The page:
The Costa del Sol opens up to international business and trade.

By | February 3, 2015

The Costa del Sol opens up to international business and trade. Experts discuss opportunities for international firms in the province of Malaga at a forum organised by SUR in English.

A land of opportunity beyond stereotypes and advertising slogans. This was the view of the province of Malaga and Andalucía relayed to the around a hundred foreign business owners and residents at the International Business and Trade in Malaga symposium organised by SUR in English in collaboration with the British Chamber of Commerce (BCC) on Thursday. Experts and guests discussed the business opportunities afforded by the province, highlighting that this is a good moment for investment now that the worst of the economic crisis is behind us.

The event, held at Andalucia Lab in Marbella and sponsored by Cajamar and InvestInMalaga, was attended by the British Consul for Andalucía, Charmaine Arbouin, and the councillor for Foreign Residents at Mijas town hall, Mario Bravo.

The speakers – Elena Gallego of the agency IDEA, Rafael Fuentes Candau of the Ministry of Finance and Helena Wramhed of Cajamar – all stressed the benefits of setting up a business in the province of Malaga and the area’s qualities that attract foreign investment.

Linking communities

Guests and speakers were welcomed by Liz Parry, consultant editor of SUR in English, who said that the evening was all about “linking communities”, the underlying theme of all the events organised as part of this newspaper’s 30th anniversary.

The idea was sustained In his introduction by Derek Langley, the BCC’s regional vice president for Andalucía. “This region lives of the interaction between the local and the international communities,” he said, adding that behind the image of sunshine, beach and fun, the Costa del Sol has a “vibrant” business community. He highlighted the technology parks in Malaga and Seville, and endorsed the description of the province of Malaga as the “California of Europe” with his own experience of both areas.

“This is a good place to do business,” he summed up, describing Malaga as a technology-driven area with sophisticated infrastructure, all in a relaxed and welcoming atmosphere.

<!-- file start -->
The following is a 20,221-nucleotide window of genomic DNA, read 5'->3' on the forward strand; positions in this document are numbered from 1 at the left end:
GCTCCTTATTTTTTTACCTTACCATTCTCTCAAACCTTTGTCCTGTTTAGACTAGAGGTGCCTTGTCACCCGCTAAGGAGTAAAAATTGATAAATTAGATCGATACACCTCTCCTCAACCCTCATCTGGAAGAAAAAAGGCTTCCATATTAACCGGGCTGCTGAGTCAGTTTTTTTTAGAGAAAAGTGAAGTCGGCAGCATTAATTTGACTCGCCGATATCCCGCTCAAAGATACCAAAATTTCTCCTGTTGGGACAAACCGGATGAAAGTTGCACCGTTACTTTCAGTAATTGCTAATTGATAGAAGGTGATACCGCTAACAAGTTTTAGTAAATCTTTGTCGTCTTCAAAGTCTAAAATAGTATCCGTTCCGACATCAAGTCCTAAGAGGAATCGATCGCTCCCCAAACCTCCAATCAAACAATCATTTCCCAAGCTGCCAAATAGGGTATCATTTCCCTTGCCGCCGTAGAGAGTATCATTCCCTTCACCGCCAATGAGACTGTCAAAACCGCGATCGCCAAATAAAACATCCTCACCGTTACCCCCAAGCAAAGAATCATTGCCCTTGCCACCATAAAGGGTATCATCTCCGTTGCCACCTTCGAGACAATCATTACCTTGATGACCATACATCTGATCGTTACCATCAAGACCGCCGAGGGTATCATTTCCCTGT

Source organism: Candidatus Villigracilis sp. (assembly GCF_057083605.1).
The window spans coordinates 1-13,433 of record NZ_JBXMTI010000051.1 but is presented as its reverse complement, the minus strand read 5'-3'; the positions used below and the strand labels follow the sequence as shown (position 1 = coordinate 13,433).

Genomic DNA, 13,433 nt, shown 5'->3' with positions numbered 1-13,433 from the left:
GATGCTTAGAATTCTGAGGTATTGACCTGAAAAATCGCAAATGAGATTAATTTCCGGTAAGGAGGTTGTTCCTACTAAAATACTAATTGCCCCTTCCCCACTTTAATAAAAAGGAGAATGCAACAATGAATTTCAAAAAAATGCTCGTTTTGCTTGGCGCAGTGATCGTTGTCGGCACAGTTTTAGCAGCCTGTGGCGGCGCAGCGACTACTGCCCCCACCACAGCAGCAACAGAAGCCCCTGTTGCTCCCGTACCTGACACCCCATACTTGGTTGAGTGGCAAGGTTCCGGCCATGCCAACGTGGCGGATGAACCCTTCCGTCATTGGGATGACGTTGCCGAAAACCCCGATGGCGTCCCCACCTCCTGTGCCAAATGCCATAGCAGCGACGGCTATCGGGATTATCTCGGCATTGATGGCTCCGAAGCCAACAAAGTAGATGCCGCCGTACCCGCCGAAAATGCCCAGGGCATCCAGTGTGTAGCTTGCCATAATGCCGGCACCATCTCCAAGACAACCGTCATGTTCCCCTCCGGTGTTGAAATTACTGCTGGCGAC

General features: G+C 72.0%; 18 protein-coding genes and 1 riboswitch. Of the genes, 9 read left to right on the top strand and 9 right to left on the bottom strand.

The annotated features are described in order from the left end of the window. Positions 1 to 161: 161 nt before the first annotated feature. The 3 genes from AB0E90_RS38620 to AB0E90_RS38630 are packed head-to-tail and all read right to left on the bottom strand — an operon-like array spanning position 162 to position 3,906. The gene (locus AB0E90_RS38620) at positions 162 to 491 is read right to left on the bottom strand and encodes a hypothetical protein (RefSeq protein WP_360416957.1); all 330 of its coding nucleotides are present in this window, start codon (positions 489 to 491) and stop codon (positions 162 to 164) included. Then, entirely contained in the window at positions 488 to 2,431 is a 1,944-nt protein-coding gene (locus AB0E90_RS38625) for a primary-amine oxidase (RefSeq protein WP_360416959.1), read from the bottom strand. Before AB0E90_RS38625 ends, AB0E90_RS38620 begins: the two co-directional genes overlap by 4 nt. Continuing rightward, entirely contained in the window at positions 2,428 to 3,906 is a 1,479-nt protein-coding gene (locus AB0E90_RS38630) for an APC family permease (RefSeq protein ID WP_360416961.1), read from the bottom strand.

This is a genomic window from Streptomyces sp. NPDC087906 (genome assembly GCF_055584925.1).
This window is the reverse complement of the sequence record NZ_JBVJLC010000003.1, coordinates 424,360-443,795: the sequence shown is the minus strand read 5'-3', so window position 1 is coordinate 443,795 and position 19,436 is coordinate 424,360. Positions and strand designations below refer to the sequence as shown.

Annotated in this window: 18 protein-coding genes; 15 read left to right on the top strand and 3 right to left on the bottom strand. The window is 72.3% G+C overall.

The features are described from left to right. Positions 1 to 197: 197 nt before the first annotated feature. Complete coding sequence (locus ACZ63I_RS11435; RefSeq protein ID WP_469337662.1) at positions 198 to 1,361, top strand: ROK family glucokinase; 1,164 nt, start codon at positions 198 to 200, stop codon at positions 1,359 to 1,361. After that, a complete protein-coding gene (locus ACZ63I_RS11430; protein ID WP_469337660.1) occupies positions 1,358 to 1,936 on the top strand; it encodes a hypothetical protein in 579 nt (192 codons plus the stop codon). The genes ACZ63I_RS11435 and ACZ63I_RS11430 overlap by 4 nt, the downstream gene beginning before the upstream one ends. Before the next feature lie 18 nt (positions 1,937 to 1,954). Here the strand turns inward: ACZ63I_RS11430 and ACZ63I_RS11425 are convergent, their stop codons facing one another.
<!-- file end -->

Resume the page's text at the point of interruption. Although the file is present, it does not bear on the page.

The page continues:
The British Chamber of Commerce, he said, is the only Hispano-British business organisation in Spain, has some 250 members around the country and organises around 60 events such as this one every year.

Technology

The speakers were introduced by Joe Cooper, the former director of the UK Department of Trade and Industry and Honorary Consul in Seville.

In her intervention, Elena Gallego, the deputy director of the foreign investment promotion unit at the IDEA Agency, highlighted the importance of Andalucía within Spain and Europe, calling the region the “best bridge to Africa and Latin America.” She described the region as “one very big technology park” in itself, saying that companies that come to set up in Andalucía value the highly trained and varied human resources as well as the infrastructure and innovation potential.

Rafael Fuentes, the regional director of the Ministry of the Economy and Competitiveness in Malaga, spoke of the central government’s work to promote foreign investment in Spain and support Spanish companies wanting to expand abroad, through the ICEX organisation.

He stressed the current financial situation, saying that Spain “has made great efforts” and was obtaining some results after years of difficulty and crisis.

Growth

In his opinion the perception of international investors is that the situation has changed in Spain, and this is also reflected in Malaga where economic growth is being registered. Foreign Direct Investment (FDI) increased by 50% in 2013 in Spain, he pointed out.

Fuentes stressed that Spain is a platform for international business, referring to the important role played by foreign firms that have set up in this country, which account for 40 per cent of exports.

He said there are 12,000 foreign firms established in Spain, employing 1.2 million people. He admitted that Spain falls down in competitiveness against other destinations when it comes to fiscal demands on foreign residents, and said that it was necessary to improve promotion of the country abroad.

Helena Wramhed, manager of residential tourism at Cajamar, said that the last few months had brought brighter news for Spain with the GDP growth forecasts going up from 1.3% in 2014 to 1.9% in 2015.

Now, she said, “There are opportunities to obtain credit and do business. It is a good time to invest in Spain, Andalucía and Malaga.”

Tax demands

During the debate, which was closed by Carlos Conde of the organisation InvestInMalaga, members of the audience warned that investment was being slowed down by tax demands on foreigners living in Spain, while rival destinations such as Portugal offered better conditions.

The issue of labour costs in Spain was also raised – in particular the high cost of dismissal – and Rafael Fuentes pointed out that the present government had “done some work towards that” but that it was better to bring in that sort of change gradually.

Courtesy: Sur in English

If you would like to buy property in Marbella on the Costa del Sol in Spain, go to: http://www.alwaysmarbella.com

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